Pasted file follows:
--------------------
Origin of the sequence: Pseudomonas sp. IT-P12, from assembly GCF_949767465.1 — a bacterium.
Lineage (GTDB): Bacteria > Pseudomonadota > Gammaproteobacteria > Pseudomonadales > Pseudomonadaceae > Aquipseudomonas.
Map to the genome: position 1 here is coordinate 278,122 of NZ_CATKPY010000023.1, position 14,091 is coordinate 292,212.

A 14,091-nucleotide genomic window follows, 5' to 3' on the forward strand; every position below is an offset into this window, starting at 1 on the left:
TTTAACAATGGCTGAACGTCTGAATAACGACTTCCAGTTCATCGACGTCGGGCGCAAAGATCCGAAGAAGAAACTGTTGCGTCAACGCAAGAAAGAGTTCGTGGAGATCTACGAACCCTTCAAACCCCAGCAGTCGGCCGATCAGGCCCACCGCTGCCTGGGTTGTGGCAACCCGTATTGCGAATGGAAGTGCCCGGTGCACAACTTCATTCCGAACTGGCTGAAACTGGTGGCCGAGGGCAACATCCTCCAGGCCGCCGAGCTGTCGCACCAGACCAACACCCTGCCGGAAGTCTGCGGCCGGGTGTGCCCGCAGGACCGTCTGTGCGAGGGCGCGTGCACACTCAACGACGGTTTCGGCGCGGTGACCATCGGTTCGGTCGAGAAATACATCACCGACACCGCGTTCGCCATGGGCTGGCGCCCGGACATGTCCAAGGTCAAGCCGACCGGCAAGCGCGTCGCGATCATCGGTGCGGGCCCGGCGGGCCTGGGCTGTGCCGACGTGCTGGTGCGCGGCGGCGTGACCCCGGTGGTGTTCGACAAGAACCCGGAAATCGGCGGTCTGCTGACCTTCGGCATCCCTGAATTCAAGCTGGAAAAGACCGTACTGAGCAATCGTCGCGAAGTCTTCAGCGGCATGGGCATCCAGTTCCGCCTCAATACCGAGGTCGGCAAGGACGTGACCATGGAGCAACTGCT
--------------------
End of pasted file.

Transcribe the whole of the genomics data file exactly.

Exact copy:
Origin of the sequence: Pseudomonas sp. IT-P12, from assembly GCF_949767465.1 — a bacterium.
Lineage (GTDB): Bacteria > Pseudomonadota > Gammaproteobacteria > Pseudomonadales > Pseudomonadaceae > Aquipseudomonas.
Map to the genome: position 1 here is coordinate 278,122 of NZ_CATKPY010000023.1, position 14,091 is coordinate 292,212.

A 14,091-nucleotide genomic window follows, 5' to 3' on the forward strand; every position below is an offset into this window, starting at 1 on the left:
TTTAACAATGGCTGAACGTCTGAATAACGACTTCCAGTTCATCGACGTCGGGCGCAAAGATCCGAAGAAGAAACTGTTGCGTCAACGCAAGAAAGAGTTCGTGGAGATCTACGAACCCTTCAAACCCCAGCAGTCGGCCGATCAGGCCCACCGCTGCCTGGGTTGTGGCAACCCGTATTGCGAATGGAAGTGCCCGGTGCACAACTTCATTCCGAACTGGCTGAAACTGGTGGCCGAGGGCAACATCCTCCAGGCCGCCGAGCTGTCGCACCAGACCAACACCCTGCCGGAAGTCTGCGGCCGGGTGTGCCCGCAGGACCGTCTGTGCGAGGGCGCGTGCACACTCAACGACGGTTTCGGCGCGGTGACCATCGGTTCGGTCGAGAAATACATCACCGACACCGCGTTCGCCATGGGCTGGCGCCCGGACATGTCCAAGGTCAAGCCGACCGGCAAGCGCGTCGCGATCATCGGTGCGGGCCCGGCGGGCCTGGGCTGTGCCGACGTGCTGGTGCGCGGCGGCGTGACCCCGGTGGTGTTCGACAAGAACCCGGAAATCGGCGGTCTGCTGACCTTCGGCATCCCTGAATTCAAGCTGGAAAAGACCGTACTGAGCAATCGTCGCGAAGTCTTCAGCGGCATGGGCATCCAGTTCCGCCTCAATACCGAGGTCGGCAAGGACGTGACCATGGAGCAACTGCT